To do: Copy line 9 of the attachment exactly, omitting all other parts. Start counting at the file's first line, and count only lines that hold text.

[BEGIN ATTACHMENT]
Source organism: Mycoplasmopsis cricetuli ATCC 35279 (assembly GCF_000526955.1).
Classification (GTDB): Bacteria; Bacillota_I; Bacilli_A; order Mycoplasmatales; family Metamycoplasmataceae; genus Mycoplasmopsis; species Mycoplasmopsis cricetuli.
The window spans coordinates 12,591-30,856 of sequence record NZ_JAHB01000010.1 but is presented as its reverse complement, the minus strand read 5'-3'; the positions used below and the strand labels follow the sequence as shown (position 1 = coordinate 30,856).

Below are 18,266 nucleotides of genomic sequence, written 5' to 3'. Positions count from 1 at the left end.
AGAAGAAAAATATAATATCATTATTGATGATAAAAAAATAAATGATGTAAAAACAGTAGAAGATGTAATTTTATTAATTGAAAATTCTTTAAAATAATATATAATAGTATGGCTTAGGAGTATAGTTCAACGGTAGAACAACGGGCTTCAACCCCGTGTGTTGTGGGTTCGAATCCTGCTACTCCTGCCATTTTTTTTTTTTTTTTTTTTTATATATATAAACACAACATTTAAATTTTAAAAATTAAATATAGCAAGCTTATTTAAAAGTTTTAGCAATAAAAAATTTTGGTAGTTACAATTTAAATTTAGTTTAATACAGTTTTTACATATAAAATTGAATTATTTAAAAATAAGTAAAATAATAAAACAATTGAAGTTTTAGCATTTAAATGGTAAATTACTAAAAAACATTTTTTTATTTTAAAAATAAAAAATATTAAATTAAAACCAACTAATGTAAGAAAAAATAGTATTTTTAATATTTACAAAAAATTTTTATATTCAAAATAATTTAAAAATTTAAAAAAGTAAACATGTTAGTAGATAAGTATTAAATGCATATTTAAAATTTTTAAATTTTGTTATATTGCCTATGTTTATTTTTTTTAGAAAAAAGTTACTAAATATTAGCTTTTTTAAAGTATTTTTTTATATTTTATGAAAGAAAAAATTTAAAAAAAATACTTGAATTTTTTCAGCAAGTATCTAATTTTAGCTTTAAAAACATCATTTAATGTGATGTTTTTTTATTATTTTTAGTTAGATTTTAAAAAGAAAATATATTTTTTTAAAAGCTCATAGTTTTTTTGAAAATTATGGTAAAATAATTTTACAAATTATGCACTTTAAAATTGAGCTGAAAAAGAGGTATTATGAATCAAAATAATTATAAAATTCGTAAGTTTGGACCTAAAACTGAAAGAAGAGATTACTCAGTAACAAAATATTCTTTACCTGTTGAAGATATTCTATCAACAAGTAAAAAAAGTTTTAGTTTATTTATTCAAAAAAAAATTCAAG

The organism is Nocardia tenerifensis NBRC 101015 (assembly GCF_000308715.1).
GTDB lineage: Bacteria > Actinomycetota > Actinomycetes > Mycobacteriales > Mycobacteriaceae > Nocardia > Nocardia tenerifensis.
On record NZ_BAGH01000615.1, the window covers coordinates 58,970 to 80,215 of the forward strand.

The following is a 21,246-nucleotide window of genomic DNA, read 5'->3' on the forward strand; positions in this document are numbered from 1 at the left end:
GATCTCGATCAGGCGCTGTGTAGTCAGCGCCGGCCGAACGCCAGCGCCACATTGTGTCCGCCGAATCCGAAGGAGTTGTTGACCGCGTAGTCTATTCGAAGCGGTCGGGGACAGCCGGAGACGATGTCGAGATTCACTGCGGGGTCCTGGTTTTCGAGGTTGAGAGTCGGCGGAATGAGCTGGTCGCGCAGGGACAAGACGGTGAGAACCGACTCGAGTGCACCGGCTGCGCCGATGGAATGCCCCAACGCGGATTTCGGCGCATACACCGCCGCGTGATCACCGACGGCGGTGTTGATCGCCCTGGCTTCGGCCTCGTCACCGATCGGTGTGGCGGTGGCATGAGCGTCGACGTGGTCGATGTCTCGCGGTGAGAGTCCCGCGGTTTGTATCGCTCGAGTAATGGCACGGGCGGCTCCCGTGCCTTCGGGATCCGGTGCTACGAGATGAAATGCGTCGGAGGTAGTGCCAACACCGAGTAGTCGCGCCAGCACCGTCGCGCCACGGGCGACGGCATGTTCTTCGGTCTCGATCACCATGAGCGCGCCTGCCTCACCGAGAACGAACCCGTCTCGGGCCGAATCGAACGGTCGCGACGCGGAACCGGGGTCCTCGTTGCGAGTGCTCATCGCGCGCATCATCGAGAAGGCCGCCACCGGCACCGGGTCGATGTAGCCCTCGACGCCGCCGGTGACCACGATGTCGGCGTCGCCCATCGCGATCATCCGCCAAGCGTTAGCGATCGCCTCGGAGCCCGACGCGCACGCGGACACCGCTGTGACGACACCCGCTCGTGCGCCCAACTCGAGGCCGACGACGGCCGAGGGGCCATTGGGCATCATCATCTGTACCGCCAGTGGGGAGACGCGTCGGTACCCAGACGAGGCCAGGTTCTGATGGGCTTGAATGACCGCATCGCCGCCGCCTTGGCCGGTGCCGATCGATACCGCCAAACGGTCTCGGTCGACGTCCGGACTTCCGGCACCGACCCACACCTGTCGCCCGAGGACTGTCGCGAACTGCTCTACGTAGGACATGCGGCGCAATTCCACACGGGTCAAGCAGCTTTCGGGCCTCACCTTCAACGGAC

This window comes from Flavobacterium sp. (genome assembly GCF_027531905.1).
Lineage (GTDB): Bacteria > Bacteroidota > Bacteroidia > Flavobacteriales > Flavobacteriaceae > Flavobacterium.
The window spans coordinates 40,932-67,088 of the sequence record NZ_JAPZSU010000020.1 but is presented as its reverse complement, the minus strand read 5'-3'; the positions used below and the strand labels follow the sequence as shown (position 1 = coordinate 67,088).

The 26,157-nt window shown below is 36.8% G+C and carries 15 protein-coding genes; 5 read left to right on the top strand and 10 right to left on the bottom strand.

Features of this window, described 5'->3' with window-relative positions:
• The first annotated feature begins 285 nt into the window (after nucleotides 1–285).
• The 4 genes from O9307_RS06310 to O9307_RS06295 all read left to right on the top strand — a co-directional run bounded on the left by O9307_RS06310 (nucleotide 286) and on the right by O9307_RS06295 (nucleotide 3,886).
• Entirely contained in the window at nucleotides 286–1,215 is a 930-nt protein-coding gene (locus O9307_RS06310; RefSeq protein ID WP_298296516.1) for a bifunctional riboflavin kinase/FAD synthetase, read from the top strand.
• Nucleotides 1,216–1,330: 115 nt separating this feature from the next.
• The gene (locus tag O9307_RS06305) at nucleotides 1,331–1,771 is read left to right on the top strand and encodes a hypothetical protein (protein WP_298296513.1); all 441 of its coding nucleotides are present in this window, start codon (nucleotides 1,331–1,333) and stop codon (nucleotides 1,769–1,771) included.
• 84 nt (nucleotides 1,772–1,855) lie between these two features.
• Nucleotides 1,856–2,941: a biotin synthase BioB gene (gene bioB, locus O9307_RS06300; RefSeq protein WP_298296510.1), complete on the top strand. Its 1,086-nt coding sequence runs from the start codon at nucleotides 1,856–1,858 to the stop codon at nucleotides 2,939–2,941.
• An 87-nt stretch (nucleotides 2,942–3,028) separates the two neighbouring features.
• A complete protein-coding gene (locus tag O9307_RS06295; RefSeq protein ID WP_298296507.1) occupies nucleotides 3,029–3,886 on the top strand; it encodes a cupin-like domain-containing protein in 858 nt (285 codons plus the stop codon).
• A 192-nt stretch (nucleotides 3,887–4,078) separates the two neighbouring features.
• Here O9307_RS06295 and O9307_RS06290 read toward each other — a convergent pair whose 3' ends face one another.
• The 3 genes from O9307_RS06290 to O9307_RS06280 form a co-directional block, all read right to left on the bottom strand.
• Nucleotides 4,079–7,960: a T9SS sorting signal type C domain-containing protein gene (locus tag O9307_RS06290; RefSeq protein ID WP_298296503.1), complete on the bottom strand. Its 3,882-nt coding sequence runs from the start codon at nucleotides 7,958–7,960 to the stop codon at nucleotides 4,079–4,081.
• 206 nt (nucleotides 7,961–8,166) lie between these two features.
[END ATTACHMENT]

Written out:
The following is a 21,246-nucleotide window of genomic DNA, read 5'->3' on the forward strand; positions in this document are numbered from 1 at the left end: